Accompanying this article is the kids audition notice for Atlantis Theatrical’s production of “Matilda,” which will be staged in late 2017. It contains all the necessary information, including requirements that parents need to submit to allow their son or daughter to audition. To you all, I wish you the best of luck.
Seeing a notice like this makes me think of what my own mom must’ve gone through in getting me ready for auditions. If I recall, I was left to my own devices to prepare and memorize songs (I was quite driven, even back then)—and what my mom did was to make sure I got to where I needed to be on time.
She helped map out quick changes with the stage crew, going so far as to timing everything to music, just so I’d get to my entrances with plenty of time to spare. Best thing was, she wasn’t being a witch about it. She kept her cool.
Last weekend during our “Songs from the Stage” concert—oh, thank you for coming to watch—director Bobby Garcia and I were trying to convince her to give a seminar on how to be an effective stage parent, as Atlantis is about to get an influx of “revolting children” for “Matilda.”
I can almost feel the nightmare start: the competition between parents as to who the most talented child is; which child is going to get speaking lines; who’ll be standing in front; and so on and so forth.
For sure, it’s something Bobby will not enjoy dealing with, at all. However, in the instances that I have seen him directing smaller groups of children (like in “Fun Home,” where he had to deal with six), he stresses one thing: Support one another. This is not a competition.
Doing things right
So, please allow me to use this space for prospective stage parents, to share with you what my mother has done in the early days of my career. Given that it’s spanned nearly 40 years, I reckon she’s done a lot of things right.
Once your kid is cast, the competition is over.
My mother wasn’t insecure in my abilities, and trusted the casting process. She also honestly didn’t care what role I happened to bag, putting her faith in the hands of the director and musical director to make the right decision.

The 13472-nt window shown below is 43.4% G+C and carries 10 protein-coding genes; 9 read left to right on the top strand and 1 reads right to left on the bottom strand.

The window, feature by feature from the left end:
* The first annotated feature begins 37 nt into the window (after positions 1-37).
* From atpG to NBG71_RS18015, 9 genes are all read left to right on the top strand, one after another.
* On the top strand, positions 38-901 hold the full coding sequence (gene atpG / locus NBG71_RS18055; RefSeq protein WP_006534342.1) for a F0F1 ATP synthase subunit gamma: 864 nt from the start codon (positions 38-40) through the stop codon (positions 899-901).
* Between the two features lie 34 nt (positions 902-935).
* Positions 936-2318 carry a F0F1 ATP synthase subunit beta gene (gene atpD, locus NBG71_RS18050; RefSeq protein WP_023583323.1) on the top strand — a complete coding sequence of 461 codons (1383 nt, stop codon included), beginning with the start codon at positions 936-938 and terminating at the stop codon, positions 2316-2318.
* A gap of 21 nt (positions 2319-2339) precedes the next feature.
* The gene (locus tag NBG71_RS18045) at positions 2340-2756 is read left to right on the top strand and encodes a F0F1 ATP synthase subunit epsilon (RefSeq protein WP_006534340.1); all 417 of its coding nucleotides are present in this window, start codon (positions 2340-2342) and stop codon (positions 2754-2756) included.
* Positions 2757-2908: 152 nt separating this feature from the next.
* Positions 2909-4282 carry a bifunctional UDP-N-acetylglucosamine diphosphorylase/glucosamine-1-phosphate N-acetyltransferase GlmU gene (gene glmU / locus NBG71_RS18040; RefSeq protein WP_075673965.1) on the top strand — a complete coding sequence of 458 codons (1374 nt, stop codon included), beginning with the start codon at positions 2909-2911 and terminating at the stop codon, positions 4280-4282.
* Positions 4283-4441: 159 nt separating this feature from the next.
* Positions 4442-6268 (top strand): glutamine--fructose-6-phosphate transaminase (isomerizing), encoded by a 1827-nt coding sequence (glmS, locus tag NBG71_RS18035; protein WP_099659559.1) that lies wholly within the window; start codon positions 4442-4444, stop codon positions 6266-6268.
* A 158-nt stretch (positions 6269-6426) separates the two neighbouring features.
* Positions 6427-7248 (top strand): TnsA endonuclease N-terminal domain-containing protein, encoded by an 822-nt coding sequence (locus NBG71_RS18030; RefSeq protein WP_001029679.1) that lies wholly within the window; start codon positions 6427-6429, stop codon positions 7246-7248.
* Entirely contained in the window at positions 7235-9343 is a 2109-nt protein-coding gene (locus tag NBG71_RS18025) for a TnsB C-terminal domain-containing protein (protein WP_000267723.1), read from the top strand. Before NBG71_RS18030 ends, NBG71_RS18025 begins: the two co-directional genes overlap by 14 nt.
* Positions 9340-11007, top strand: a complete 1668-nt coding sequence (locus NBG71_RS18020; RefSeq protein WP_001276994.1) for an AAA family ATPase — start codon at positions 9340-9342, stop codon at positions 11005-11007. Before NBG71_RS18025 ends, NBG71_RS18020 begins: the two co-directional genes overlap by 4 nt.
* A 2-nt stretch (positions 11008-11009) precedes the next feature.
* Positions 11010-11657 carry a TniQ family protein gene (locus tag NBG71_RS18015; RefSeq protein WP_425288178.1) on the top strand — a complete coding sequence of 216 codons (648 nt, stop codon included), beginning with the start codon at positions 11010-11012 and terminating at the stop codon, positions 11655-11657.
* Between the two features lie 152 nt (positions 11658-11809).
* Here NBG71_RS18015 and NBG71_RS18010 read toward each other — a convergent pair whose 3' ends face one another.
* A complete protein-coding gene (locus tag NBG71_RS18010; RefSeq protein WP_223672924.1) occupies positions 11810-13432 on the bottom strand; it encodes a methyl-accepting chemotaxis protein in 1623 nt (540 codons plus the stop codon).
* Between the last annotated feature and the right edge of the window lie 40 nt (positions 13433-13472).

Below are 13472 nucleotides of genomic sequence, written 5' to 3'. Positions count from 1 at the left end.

In those days, we kids were encouraged to play together (jackstones with the small beanbags were the only competitions we engaged in backstage). We could just be kids.
It’s important to start teaching the kids and their parents that, once in the show, you must form a bond with the other parents.
This experience should be wonderful for everyone, that after the final curtain falls and it’s time to say goodbye, you’ve made good friends for life. It doesn’t always happen that way, but I’ve kept quite a few mates from past productions.
Make sure your kids are awesome to work with. Start building that resumé, and reputation. Word gets around fast.
The best stage parents are team players. They make the effort to treat everyone with kindness (not just niceness, as Sondheim has written in “Into the Woods”: “Nice is different than good.”).
Bobby keeps a mental log of the actors he loves working with because they know the meaning of “collaboration” and “teamwork.” He avoids the spoiled, entitled brats who have caused trouble with coworkers backstage, making the experience unsavory for everybody.
Sure, he might work with some OK children, but when their parents become too big for their britches, they’re blacklisted. As with others who work in this small industry, if word gets out that you’re not fun to work with, your career could very well be over.
I’ve been one very lucky kid to have worked on musicals, plays, commercials, concerts and movies with other children, and to have had those experiences color my life in fantastic ways. Work was actually fun, because everyone endeavored to make it so. It fostered a love for what I do.
So to you, dear stage parent-to-be, try to make whatever theatrical career your child will have as fun and wonderful as possible. A lot of it will be because of your participation.
Your child could passionately fall in love with theater and performance; you’ll have to, with as much passion, fall in love with it, too.
To the young people auditioning for “Matilda,” I wish you a hearty “break a leg” on March 18!